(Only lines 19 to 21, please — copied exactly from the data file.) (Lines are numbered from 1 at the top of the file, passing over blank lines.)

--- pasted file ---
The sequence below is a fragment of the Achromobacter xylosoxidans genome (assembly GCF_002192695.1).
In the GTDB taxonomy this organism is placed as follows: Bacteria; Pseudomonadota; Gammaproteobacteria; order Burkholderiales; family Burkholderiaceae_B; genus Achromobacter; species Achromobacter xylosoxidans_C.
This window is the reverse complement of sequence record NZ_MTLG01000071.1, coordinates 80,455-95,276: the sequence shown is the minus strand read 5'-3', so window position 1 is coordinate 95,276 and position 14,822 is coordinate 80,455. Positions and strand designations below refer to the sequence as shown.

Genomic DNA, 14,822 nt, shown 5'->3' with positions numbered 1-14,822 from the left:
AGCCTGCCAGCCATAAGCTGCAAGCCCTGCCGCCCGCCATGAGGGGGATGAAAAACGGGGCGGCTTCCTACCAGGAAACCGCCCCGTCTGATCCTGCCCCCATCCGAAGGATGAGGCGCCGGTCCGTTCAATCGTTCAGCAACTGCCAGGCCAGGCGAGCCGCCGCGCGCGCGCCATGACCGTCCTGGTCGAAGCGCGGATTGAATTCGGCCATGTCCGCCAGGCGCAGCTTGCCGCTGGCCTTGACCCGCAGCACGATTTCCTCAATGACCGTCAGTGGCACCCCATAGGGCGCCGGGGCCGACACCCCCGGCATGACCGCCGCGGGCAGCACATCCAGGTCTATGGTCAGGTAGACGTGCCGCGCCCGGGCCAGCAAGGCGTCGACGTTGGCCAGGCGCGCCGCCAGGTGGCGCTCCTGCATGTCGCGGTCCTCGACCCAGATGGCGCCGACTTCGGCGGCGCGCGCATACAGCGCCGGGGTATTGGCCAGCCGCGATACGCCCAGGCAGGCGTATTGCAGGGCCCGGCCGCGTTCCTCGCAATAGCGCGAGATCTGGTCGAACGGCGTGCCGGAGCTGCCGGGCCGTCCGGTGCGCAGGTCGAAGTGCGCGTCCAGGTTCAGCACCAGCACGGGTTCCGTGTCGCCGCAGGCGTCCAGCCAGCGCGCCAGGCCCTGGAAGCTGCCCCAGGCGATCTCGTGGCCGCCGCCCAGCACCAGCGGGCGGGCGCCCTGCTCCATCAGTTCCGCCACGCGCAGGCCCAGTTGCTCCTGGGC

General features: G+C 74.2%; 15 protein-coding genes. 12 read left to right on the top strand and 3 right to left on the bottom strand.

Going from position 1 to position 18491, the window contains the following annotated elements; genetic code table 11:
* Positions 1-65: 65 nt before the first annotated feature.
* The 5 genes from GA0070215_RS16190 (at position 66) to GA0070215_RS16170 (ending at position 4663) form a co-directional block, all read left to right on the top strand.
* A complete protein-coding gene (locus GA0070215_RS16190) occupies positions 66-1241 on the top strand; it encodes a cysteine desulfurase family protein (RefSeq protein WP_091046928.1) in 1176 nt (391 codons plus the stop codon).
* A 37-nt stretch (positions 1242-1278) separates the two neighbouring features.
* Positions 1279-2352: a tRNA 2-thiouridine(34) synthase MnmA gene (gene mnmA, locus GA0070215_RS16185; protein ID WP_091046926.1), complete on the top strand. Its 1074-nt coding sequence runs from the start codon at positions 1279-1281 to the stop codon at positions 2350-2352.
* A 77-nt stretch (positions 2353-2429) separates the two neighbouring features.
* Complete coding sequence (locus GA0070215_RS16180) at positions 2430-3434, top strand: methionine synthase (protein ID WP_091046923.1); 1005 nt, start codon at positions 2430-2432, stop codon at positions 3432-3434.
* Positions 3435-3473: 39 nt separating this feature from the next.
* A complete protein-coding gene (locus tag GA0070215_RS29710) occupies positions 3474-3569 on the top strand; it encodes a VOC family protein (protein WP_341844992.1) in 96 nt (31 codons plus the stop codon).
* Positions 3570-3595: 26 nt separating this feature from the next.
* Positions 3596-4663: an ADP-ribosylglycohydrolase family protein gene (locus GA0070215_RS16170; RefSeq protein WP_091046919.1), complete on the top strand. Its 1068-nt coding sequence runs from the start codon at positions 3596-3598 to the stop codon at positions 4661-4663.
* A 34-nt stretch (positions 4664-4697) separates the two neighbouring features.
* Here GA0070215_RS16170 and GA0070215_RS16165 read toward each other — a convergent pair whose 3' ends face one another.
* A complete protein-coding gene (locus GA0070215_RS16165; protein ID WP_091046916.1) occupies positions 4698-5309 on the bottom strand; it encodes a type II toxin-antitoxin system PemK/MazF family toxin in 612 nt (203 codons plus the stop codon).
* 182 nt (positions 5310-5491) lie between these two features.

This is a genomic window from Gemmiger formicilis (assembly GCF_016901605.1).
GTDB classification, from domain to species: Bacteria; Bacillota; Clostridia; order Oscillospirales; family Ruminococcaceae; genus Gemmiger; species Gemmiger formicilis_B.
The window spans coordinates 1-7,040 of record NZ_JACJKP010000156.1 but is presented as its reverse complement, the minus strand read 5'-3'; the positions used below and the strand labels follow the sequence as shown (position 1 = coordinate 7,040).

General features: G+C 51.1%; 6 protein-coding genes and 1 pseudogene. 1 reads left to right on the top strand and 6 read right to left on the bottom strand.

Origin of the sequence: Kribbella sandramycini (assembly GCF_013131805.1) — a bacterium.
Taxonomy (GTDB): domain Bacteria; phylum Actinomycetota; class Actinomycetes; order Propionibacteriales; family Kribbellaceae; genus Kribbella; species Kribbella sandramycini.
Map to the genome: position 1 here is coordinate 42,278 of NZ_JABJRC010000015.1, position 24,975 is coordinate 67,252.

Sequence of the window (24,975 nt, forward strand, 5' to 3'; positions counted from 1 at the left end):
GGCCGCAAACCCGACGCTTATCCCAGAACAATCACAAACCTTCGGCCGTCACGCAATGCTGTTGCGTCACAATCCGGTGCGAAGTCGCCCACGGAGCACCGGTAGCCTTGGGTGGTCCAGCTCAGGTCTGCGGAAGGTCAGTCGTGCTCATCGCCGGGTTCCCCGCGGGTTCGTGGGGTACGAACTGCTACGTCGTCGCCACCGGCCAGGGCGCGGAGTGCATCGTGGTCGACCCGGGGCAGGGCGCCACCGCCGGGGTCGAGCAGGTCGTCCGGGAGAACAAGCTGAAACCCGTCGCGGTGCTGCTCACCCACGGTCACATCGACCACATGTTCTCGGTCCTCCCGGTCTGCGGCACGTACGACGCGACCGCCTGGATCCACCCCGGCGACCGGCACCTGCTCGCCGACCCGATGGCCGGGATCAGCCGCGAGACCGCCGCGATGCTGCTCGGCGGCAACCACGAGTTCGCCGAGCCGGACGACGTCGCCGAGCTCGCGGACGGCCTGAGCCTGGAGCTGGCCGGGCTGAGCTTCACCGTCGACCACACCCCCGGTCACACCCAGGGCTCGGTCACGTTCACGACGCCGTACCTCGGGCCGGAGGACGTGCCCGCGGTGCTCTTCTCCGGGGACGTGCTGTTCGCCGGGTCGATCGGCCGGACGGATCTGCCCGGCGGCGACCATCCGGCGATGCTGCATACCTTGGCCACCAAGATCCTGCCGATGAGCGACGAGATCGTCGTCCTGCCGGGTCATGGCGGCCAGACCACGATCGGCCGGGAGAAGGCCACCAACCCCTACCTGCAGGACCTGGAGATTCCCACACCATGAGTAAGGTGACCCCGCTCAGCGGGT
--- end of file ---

* A 34-nt stretch (positions 4664-4697) separates the two neighbouring features.
* Here GA0070215_RS16170 and GA0070215_RS16165 read toward each other — a convergent pair whose 3' ends face one another.
* A complete protein-coding gene (locus GA0070215_RS16165; protein ID WP_091046916.1) occupies positions 4698-5309 on the bottom strand; it encodes a type II toxin-antitoxin system PemK/MazF family toxin in 612 nt (203 codons plus the stop codon).